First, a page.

Revert back to iTunes 10 from iTunes 11 (Windows Edition)
[UPDATE 2015-01-17] New Article: How to make iTunes 12 look and act more like iTunes 10
If you’re looking for the Mac OS X downgrade steps, please check out this Randosity article. After giving iTunes 11 a fair shake, I have come to the conclusion that this version is so hopelessly broken that I just can’t deal with it any longer. So, I’ve decided to roll back to iTunes 10.
The iTunes 11 botch
It is very obvious that Tim Cook (and crew) are systematically undoing every ideal that Jobs held for Apple. iTunes 11 is no exception. With its missing menus, unnecessary drop down menus, haphazard interface, missing Radio link (well, not missing, but moved to a hard-to-find area), huge graphical album listings and no easy way to set art on music any more, the whole iTunes 11 release is one big botch. Well, the last straw came today when I tried importing a CD. It imported fine until I stopped it because I realized the import settings were wrong. When I attempted to restart the import, iTunes 11 would only begin at the next track and refused to replace the existing, something that iTunes 10 does quite nicely. When I put a second CD into my second drive, the whole app locked up. Then, I killed it with task manager. On startup, it proceeded to lock up Windows and prevent me from working with the desktop. I’ve never had this issue with iTunes 10. Worse, playlist metadata is now stupidly globally linked. Meaning, if you uncheck a song in one playlist and it exists in other playlists, it unchecks the song there too. So, now checkboxes are global settings across the whole of iTunes. That’s just some of the underwhelming, but major changes in iTunes 11. I’ve had it with iTunes 11 and all of its stupid new quirks.
Rewriting that much of an app is really a gamble and this is one gamble didn’t pay off. I’ve heard some people seem to like some of the changes. I’m not one of them. Seriously, what was the benefit to changing the interface that radically for no end-user payoff? I mean, at least give us users some kind of a bone to endure that kind of radical change. There just isn’t any reward for dealing with this massive of a change. All we get is whole lot of learning curve, fighting through bugs, dealing with stupidity in UI design all without any substantial ease of use improvements.
Restoring iTunes 10
Well, I finally made the decision to revert back to iTunes 10. The first problem was locating the most recent version of iTunes 10. Thankfully, Apple Support keeps older iTunes versions online (or at least, they’re there now). So, if you are thinking of reverting back to iTunes 10, you might want to grab your copy now before they take it down. But, keep in mind that once you’ve upgraded to iTunes 11, your ‘iTunes Library.itl’ (What are the iTunes library files?) file will be updated to the latest format which is incompatible with iTunes 10. So, you will have to restore back to an older version of library.itl or possibly face rebuilding your entire media library from files on disk.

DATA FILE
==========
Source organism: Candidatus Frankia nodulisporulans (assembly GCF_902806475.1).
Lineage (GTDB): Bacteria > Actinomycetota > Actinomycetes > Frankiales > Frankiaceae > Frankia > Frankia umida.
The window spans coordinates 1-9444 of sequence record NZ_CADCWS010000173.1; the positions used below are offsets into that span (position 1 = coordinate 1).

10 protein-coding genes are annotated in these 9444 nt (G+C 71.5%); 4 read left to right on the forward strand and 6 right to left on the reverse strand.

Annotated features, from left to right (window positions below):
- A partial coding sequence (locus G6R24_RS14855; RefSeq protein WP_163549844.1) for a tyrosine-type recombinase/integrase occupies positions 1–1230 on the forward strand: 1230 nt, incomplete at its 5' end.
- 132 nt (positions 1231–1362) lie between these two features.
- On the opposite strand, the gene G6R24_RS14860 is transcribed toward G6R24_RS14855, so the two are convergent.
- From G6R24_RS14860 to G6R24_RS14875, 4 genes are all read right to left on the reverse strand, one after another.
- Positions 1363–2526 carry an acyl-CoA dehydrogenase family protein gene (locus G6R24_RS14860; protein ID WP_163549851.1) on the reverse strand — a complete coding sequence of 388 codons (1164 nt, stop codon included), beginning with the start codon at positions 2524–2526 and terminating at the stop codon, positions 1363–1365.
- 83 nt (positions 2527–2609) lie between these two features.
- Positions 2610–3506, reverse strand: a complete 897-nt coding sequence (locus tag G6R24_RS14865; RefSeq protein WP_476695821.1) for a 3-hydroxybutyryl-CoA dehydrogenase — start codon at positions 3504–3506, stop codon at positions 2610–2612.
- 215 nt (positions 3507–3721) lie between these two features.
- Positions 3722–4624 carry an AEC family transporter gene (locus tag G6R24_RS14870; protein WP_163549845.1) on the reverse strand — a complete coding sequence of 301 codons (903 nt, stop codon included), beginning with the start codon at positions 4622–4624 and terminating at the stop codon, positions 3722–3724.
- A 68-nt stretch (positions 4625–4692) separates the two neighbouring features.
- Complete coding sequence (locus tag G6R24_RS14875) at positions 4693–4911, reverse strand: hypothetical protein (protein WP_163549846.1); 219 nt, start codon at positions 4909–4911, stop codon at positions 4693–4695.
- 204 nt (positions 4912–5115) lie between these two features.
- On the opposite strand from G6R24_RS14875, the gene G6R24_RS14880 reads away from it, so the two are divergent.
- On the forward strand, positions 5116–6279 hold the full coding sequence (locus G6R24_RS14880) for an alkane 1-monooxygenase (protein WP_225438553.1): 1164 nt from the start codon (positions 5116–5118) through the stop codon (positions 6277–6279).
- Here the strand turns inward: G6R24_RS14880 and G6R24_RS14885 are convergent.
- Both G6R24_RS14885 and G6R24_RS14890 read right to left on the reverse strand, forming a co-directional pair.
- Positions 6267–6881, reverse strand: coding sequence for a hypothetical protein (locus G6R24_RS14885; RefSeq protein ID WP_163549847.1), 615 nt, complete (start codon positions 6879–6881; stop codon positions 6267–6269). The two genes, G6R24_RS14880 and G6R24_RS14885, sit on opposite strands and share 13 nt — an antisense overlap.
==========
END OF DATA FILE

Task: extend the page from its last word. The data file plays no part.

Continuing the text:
Steps to revert on Windows:
- Download iTunes 10 from the above link
- Start->Control Panel->Programs and Features
- Make note of the iTunes 11 ‘Installed On’ date.
- Uninstall iTunes 11
- Install iTunes 10
- Don’t start iTunes 10 at this point or you will receive an error stating that library.itl was created by a newer version. Continue on with the steps below.
- Go to C:\Users\<your user>\Music\iTunes
- Rename ‘iTunes Library.itl’ to ‘iTunes library.iTunes11.itl’ (in case you want to revert back using this file)
- Note the space in the name
- Copy the most recent backup of ‘iTunes Library.itl’ or of a date just before you installed iTunes 11
- Copy C:\Users\<your user>\Music\iTunes\Previous iTunes Libraries\library.<date>.itl to
- C:\Users\<your user>\Music\iTunes\library.itl
- If you don’t have a backup copy, you can simply delete ‘iTunes Library.itl’, but you’ll probably have to rebuild your media library from scratch. Deleting this file doesn’t delete your music, it will just remove iTunes’ reference to it.
- If you have a ‘iTunes Music Library.xml’, you may be able to import that to rebuild your library more easily.
- You should regularly export your library as ‘iTunes Music Library.xml’ anyway in case iTunes ever gets corrupted.
- Once you have iTunes 10 installed and ‘iTunes Library.itl’ recovered, you can start up iTunes 10. Assuming the ‘iTunes Library.itl’ was a backup created by iTunes 10, it should start just fine. If it doesn’t, keep recovering older ‘iTunes Library.<date>.itl’ backup files until you find one that works.
Now you’ll want to review your library to ensure that any new music you’ve bought or added is there. If not, you’ll have to add the folders of that music to this library.